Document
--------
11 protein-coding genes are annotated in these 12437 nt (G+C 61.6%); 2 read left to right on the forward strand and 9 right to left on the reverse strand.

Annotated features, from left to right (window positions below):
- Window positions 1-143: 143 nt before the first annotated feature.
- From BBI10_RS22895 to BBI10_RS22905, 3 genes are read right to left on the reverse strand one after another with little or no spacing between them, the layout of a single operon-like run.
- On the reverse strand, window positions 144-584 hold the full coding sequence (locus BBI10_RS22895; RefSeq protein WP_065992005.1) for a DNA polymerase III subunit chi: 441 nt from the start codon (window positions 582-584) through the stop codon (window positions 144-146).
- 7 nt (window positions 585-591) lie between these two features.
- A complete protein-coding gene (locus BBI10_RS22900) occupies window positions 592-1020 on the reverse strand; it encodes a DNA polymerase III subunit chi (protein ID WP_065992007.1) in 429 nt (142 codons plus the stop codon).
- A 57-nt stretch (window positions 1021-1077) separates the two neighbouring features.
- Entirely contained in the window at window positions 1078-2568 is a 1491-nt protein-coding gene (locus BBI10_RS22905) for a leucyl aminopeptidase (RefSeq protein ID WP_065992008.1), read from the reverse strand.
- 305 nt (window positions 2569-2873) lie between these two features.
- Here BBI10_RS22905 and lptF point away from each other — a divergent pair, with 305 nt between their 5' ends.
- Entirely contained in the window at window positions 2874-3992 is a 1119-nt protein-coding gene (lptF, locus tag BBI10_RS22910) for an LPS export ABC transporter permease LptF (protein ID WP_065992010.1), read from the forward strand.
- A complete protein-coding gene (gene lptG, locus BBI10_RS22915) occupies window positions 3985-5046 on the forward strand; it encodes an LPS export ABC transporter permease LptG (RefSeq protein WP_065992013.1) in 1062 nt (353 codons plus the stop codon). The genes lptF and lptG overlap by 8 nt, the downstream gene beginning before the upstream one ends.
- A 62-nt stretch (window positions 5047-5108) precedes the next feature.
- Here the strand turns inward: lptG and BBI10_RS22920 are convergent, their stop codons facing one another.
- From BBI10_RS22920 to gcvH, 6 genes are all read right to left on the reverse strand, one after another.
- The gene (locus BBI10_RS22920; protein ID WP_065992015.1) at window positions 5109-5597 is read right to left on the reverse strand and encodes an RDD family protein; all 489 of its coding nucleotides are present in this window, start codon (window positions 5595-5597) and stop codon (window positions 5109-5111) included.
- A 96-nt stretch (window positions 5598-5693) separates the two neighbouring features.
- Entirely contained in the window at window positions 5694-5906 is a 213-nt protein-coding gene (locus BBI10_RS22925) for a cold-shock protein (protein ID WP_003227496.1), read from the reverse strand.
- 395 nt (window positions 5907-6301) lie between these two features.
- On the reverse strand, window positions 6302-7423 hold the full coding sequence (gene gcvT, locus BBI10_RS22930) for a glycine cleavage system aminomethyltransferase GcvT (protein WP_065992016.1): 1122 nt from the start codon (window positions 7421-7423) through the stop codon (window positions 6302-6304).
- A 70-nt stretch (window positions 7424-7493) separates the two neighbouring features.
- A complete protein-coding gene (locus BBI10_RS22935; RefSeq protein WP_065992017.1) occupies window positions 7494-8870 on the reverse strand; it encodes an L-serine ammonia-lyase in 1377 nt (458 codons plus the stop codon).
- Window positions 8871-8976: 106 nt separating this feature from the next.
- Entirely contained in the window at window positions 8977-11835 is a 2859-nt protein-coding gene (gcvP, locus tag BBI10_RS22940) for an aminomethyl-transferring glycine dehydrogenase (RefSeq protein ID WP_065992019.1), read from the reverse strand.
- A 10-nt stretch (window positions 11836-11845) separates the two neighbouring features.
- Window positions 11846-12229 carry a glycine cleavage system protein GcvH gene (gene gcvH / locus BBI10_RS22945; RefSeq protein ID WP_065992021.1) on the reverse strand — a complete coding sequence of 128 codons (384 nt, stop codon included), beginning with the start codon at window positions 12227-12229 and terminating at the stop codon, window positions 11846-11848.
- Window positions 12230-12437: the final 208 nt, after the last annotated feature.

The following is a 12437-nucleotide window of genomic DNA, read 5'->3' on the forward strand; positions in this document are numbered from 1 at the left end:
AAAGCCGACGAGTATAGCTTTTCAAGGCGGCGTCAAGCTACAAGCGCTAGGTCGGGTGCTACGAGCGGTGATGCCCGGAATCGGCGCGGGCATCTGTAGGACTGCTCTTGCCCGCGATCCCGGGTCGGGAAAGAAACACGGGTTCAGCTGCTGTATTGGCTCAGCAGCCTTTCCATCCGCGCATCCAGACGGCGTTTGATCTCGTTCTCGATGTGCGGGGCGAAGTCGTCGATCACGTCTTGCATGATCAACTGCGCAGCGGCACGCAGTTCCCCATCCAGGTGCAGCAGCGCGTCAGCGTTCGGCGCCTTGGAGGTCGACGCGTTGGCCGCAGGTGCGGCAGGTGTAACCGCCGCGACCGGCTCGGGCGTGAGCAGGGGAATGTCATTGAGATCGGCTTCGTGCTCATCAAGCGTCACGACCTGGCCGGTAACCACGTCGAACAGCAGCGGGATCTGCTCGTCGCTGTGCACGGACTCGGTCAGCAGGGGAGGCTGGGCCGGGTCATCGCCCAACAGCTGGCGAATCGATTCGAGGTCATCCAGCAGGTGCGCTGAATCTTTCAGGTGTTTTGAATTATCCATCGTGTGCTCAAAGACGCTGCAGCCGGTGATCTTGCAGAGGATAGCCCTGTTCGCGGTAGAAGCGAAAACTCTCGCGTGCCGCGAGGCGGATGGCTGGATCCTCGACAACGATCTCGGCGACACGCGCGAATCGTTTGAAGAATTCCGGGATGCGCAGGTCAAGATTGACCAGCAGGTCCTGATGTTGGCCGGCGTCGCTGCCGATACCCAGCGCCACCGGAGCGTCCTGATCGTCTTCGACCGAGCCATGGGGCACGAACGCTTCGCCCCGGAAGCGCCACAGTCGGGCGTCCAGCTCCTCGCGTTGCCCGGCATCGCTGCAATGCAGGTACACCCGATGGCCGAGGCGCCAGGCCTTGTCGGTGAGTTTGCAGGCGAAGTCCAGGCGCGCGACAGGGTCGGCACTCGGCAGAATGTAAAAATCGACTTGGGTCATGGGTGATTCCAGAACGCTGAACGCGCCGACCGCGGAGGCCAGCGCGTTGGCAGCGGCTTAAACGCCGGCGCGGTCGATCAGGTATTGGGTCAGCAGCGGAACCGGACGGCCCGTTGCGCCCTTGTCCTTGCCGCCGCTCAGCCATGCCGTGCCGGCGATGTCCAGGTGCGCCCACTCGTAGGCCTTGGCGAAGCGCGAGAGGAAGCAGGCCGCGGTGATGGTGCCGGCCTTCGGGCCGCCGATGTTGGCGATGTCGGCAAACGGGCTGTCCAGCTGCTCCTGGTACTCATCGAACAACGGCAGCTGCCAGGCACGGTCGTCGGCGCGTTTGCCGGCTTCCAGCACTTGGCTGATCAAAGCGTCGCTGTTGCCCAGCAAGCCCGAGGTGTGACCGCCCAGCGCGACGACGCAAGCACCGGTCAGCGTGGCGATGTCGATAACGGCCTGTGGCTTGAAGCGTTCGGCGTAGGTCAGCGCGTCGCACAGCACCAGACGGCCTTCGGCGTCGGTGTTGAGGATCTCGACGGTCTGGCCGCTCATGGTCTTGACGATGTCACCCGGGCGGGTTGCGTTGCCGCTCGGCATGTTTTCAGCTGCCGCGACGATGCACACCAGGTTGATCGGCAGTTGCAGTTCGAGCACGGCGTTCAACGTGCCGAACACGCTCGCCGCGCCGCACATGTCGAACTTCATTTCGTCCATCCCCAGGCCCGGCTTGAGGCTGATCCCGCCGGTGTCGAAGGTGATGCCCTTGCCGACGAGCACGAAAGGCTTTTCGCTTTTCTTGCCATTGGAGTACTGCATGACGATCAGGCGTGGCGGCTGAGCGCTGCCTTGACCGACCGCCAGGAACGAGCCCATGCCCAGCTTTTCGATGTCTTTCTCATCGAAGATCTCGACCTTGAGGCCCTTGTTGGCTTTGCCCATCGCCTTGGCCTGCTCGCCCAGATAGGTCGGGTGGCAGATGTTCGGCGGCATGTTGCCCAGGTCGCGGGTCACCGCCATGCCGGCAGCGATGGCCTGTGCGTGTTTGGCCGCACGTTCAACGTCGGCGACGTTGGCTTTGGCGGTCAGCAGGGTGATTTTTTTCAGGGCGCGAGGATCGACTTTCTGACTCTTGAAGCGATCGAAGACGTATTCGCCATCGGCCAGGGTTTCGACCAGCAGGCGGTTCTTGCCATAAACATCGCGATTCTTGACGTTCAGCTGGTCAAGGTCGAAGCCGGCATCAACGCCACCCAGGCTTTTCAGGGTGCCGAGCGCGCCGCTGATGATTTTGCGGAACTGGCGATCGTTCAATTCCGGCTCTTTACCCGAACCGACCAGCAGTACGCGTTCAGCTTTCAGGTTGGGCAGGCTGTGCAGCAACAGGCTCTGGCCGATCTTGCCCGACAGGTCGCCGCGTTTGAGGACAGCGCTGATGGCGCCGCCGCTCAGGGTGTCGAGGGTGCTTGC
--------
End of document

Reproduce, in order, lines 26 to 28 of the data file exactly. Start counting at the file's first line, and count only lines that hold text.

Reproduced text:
- A 10-nt stretch (window positions 11836-11845) separates the two neighbouring features.
- Window positions 11846-12229 carry a glycine cleavage system protein GcvH gene (gene gcvH / locus BBI10_RS22945; RefSeq protein ID WP_065992021.1) on the reverse strand — a complete coding sequence of 128 codons (384 nt, stop codon included), beginning with the start codon at window positions 12227-12229 and terminating at the stop codon, window positions 11846-11848.
- Window positions 12230-12437: the final 208 nt, after the last annotated feature.